In Sweden, Mr. Andersson said, period fertility went up and down, but cohort fertility remained close to two children per woman. “Swedish women have been having an average of two children for a century,” he said.
War and economic change matter, too, said Stuart Gietel-Basten, associate professor of social policy at Oxford. Women tend to postpone having children in chaotic periods, during war or deep recessions, he said, then catch up later.
Social policy can also help but is not a complete answer, said Francesco Billari, a professor of sociology and demography at Oxford.
“A basic element of fertility rebound is a society with increasing gender equality,” he said. “When women are in the labor market and social policy helps them and men do more child care in the household, fertility bounces up. But social policy has to be pushed by a society that is ready for it or demands it from politicians.”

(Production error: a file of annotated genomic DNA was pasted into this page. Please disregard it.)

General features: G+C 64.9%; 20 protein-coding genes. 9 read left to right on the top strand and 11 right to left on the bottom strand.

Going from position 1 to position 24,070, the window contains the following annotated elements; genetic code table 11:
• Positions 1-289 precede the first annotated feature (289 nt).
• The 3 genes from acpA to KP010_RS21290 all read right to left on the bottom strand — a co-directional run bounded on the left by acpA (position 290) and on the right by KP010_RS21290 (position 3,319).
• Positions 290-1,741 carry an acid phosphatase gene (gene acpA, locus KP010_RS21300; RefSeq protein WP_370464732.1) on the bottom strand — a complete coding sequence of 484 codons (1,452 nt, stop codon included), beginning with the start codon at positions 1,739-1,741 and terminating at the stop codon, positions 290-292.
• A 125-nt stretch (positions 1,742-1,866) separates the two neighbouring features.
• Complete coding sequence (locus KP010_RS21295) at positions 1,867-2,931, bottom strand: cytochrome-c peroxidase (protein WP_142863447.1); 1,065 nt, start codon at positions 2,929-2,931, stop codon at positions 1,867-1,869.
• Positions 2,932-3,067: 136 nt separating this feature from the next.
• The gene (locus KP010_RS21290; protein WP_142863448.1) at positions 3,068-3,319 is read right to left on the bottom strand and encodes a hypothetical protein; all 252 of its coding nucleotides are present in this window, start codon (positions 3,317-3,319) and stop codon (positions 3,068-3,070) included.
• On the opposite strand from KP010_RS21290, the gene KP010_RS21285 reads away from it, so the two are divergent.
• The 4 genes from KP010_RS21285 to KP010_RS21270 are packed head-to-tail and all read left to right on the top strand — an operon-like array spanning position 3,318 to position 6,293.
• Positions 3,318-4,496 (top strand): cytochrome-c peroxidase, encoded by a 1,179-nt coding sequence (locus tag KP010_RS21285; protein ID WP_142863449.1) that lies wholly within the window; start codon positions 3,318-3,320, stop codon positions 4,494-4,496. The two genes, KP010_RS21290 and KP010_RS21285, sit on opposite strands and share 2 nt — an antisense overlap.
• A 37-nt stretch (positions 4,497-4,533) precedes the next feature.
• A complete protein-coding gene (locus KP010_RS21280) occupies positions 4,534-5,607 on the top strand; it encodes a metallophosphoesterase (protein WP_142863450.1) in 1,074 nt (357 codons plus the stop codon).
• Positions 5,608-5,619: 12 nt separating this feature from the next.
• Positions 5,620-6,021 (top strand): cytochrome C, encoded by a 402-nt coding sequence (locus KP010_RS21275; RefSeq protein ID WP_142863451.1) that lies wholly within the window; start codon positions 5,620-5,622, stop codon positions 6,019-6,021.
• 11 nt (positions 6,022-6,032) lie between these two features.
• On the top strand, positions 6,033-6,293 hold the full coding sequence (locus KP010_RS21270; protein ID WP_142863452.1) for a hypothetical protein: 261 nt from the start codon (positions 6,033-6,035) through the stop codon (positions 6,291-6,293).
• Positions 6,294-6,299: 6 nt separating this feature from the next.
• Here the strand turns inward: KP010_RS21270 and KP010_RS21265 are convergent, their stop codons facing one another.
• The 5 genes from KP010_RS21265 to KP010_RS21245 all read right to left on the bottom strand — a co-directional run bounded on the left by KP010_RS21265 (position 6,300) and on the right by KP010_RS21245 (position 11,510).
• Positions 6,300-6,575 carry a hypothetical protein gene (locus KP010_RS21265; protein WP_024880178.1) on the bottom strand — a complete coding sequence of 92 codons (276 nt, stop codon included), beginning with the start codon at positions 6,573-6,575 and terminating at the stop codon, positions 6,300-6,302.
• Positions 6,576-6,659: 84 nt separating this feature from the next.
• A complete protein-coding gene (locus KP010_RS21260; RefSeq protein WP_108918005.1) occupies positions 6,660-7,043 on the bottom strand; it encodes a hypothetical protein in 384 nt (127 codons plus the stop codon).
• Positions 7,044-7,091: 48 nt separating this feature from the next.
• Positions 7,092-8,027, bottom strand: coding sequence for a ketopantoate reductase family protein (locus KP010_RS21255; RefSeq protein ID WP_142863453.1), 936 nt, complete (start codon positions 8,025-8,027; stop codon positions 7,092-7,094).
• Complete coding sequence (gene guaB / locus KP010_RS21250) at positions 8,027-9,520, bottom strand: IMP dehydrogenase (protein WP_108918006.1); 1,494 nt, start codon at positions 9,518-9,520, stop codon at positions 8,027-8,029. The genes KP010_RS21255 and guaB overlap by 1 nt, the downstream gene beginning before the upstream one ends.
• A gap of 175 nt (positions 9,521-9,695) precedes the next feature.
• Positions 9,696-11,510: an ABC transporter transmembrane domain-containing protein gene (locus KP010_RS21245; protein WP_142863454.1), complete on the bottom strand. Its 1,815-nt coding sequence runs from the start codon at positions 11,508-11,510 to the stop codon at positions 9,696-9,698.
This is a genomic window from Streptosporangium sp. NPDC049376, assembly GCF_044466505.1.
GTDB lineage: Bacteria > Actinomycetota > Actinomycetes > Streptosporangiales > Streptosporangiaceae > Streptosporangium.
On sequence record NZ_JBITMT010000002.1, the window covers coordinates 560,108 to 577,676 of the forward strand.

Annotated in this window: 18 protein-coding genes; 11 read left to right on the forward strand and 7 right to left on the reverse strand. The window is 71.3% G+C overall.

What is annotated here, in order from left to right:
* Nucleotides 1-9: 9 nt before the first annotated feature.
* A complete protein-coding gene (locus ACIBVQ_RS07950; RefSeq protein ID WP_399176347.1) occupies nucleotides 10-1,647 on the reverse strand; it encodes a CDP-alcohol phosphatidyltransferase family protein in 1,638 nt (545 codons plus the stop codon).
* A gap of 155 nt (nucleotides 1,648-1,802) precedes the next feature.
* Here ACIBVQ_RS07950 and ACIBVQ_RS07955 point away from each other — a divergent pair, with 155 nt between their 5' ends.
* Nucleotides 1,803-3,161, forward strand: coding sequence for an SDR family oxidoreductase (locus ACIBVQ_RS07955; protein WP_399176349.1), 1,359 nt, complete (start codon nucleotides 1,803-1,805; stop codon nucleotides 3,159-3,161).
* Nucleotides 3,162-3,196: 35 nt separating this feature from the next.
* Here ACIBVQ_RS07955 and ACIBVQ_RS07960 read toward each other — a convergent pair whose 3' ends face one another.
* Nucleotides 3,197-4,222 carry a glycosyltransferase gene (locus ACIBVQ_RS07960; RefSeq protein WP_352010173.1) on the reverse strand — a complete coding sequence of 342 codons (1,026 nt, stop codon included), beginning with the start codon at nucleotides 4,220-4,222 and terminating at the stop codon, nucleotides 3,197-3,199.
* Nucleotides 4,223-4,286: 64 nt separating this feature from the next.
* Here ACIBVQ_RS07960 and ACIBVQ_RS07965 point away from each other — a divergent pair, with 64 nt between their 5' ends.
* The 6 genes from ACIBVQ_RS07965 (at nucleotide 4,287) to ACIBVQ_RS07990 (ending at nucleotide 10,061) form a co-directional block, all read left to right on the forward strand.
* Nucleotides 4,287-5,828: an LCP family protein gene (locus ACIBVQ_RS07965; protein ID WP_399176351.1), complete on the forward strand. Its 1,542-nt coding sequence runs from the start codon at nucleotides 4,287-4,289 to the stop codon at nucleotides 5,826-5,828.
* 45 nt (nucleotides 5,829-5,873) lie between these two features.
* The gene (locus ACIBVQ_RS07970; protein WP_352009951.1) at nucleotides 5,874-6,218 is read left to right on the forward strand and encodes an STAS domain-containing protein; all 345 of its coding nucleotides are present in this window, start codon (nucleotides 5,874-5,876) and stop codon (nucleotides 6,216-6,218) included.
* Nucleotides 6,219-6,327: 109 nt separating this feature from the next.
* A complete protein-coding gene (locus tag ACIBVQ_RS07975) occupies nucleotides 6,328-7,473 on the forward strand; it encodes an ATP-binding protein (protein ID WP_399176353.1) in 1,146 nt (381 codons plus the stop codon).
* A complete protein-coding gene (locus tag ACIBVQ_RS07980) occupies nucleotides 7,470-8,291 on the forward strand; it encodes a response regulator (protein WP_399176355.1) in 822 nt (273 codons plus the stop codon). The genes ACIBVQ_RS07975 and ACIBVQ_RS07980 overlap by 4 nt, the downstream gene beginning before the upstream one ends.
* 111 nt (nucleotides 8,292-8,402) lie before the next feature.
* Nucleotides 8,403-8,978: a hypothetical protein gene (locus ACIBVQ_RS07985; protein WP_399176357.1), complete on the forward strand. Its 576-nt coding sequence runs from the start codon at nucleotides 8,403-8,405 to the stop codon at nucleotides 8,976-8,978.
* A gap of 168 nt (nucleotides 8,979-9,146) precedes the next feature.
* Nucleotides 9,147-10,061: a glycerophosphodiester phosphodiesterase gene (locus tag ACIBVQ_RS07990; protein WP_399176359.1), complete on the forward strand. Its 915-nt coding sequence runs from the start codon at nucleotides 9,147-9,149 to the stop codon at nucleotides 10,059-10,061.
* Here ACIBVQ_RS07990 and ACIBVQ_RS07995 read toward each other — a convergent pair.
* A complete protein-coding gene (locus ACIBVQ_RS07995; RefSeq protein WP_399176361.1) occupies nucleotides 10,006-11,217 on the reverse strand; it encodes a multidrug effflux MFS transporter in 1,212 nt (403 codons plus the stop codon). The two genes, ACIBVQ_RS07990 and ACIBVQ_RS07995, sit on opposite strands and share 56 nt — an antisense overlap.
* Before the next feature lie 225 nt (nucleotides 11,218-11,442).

Mr. Billari cited Italy, where the population has continued growing modestly despite traditional worries about abortion, divorce and decline. But while historically richer northern Italy once had fewer children and poorer southern Italy had large families, “now that has completely reversed,” he said.
Women in the richer north, he said, with more gender equality and job opportunities, are having more children than before. At the same time, women in the poorer south are having fewer children in a society with high unemployment and where there remains a “more traditional gender division of labor and lack of female participation in the work force — it’s more like China,” he said.